University of Vermont Extension
Department of Plant and Soil Science
IRIS AND OTHER SEPTEMBER GARDENING TIPS
Charlie Nardozzi, Senior
Dr. Leonard Perry, Extension
University of Vermont
Lifting and dividing iris and daylilies, rooting cuttings of
tender plants, and burying bean vines are some of the gardening tips for this
Root cuttings of coleus,
geranium, and herbs to bring indoors over the winter. Cut a three-inch section
of stem, remove the bottom half or two thirds of the leaves, and place in moist
soilless mix, vermiculite, or sand. (Some gardeners dip the cut ends in rooting
hormone; others find this unnecessary.) Place the entire container in a loosely
tied plastic bag to maintain humidity.
When the daytime temperatures no
longer rise above 65 degrees F, it's time to pick the green tomatoes. Wrap them
individually in newspaper and let them ripen indoors.
Lift bearded iris clumps with a
shovel and break them apart. Save the plumpest, firmest rhizomes, and discard
the old, leafless ones. Trim the leaves to about six inches long. Let the
rhizomes air dry overnight before planting. Daylily clumps are so dense you'll
need to slice through them with a shovel or spade. Separate them into smaller
clumps, leaving at least three plants per clump. Trim leaves to about six
inches long and replant.
Legumes, such as beans and peas, have the ability to take
nitrogen from the air and use it for their own benefit. Rather than pulling up
the spent plants and adding them to the compost pile, why not keep that
nitrogen where it's needed by chopping up the vines and tilling or digging them
into the soil.
The sales are on. There's still
plenty of time to plant trees and shrubs, and the prices are right.
will continue into late fall or early winter, and plants won't have the
spring or summer to dry them out. Be sure to water well at planting
every week until they go dormant. If you don't have a spot ready for
additions, submerge roots in the vegetable garden until next spring--
pot and all. Just make sure when choosing plants to select
healthy specimens, ones without broken stems, diseased leaves, or
If you have any existing small trees
or shrubs you'd like to relocate next spring, prepare them now with a process
calling “root pruning”. With a sharp spade, slice down into the soil around the
rootball. This will cut through the roots and encourage the growth of new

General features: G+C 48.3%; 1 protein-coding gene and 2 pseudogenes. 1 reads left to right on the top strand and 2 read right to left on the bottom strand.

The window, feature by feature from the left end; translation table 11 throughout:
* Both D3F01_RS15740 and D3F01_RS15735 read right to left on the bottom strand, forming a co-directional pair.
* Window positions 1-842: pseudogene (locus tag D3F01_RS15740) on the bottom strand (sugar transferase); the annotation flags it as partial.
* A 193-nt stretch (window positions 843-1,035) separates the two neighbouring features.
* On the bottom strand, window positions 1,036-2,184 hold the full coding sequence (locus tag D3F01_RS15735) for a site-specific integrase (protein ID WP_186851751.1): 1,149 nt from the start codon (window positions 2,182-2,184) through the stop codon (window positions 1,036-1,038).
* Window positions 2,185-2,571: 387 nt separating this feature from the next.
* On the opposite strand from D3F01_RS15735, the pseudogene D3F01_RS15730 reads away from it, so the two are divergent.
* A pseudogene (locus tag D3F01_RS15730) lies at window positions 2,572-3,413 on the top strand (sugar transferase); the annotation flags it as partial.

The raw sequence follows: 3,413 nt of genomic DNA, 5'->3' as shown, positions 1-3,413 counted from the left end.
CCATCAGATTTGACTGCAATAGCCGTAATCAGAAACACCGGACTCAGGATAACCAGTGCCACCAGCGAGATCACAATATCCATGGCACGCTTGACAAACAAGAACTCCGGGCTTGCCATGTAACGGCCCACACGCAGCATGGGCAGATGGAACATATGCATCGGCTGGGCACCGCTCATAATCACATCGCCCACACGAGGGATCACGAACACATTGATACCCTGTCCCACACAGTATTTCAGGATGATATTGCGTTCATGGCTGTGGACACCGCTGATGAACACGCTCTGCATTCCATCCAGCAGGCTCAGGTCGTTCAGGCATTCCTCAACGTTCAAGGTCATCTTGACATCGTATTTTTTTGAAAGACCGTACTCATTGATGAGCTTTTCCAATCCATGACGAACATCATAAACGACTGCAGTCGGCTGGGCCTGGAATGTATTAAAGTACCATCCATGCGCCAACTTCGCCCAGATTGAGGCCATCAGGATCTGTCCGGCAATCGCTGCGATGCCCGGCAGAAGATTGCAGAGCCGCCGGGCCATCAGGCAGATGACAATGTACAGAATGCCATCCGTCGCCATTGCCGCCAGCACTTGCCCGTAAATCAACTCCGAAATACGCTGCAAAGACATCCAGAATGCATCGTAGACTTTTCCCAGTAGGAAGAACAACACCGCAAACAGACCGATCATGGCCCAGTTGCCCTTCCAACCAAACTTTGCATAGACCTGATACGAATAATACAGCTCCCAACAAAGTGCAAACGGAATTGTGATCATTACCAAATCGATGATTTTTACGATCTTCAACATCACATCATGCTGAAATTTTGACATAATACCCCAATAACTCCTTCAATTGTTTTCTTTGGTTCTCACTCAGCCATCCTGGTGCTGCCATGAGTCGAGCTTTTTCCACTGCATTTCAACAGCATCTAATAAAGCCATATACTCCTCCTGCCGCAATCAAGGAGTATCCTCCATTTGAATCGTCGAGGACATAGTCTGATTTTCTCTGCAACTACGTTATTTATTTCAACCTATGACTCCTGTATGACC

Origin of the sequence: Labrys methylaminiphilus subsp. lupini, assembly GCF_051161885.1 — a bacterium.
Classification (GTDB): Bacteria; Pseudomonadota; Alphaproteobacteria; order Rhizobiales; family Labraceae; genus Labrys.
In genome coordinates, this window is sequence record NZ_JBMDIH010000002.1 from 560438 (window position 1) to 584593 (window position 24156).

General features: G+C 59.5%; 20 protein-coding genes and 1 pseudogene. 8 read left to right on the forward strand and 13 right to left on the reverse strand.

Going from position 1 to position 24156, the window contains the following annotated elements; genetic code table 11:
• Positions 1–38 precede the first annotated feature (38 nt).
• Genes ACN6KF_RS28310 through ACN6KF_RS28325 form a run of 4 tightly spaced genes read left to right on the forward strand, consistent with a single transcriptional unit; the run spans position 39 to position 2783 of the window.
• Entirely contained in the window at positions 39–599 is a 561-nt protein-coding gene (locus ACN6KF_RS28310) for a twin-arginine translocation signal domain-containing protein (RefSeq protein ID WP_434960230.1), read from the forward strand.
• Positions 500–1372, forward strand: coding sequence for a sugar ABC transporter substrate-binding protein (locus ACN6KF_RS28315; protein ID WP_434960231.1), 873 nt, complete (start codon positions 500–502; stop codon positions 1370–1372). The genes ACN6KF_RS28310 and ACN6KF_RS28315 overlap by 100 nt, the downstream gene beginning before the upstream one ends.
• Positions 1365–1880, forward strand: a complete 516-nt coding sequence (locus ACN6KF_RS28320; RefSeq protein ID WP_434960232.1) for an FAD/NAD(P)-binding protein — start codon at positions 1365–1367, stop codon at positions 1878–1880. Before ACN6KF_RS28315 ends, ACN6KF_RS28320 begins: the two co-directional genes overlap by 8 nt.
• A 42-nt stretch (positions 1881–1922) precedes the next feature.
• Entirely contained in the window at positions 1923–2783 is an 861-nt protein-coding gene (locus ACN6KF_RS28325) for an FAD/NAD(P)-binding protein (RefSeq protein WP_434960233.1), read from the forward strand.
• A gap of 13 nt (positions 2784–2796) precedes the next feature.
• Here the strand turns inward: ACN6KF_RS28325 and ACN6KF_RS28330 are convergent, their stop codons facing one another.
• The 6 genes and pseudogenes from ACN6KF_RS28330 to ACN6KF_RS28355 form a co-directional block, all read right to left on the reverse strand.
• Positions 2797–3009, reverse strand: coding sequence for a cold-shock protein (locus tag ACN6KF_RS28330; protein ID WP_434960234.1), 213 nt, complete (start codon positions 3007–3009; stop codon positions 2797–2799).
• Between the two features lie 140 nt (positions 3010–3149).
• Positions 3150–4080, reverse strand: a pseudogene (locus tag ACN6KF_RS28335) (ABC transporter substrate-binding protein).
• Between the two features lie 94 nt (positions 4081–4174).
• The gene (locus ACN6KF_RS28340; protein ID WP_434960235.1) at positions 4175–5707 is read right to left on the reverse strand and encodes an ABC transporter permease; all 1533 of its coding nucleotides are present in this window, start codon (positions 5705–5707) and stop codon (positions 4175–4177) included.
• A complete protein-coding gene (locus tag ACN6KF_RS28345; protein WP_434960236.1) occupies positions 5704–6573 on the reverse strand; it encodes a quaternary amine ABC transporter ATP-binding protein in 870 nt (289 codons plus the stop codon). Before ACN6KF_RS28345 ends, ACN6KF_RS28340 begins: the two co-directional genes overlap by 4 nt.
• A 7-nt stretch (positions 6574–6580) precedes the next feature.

roots, which will ease transplant shock later on. Only select plants about your height, as
large plants will be difficult to dig sufficient roots to move
successfully. Larger trees and shrubs
may need the equipment and skill of a professional landscaper to move.
When the first frost blackens the
foliage of dahlias (or if a hard freeze is predicted), cut off the stems about six
inches above the tubers. Carefully dig the clumps with a spade or fork, and
rinse them off. Let them dry out of direct sun and wind for a day (not too long
or they'll begin to shrivel). Store the tuber clumps whole, or carefully
separate the tubers from the stem, making sure to include any "eyes"
(small, raised nubs near where the tubers attach to the main stem) with each
tuber. These are the future sprouts. Store tubers in ventilated plastic bags
filled with peat moss,
vermiculite, or sawdust.
Place bags in a box and keep them in a dark, 35- to 50-degree F location.
If you haven't yet done so, cover
your late crops of lettuce and spinach with polyester row covers to keep them
warmer as the night temperatures dip close to freezing. The covers also will
keep the leaves from getting damaged by heavy rains.
Hard as it is to do, refrain from
cutting any more roses and let the fruits (rose hips) form. This will signal to
the plant that it's time to harden off for winter. Don't spread winter mulch
around roses until after the ground freezes.
You can keep geraniums in pots growing
and blooming indoors by cutting them back by about a third and then starting to
fertilize them a couple of weeks later. Keep plants in a sunny window. Or to
keep them dormant for the winter, move the potted plants into a dark, cool (40
to 50 degrees) location. Don't water them and don't cut them back until they
show new growth in spring. Many other
annual flowers can be potted before frost, and kept blooming indoors well into
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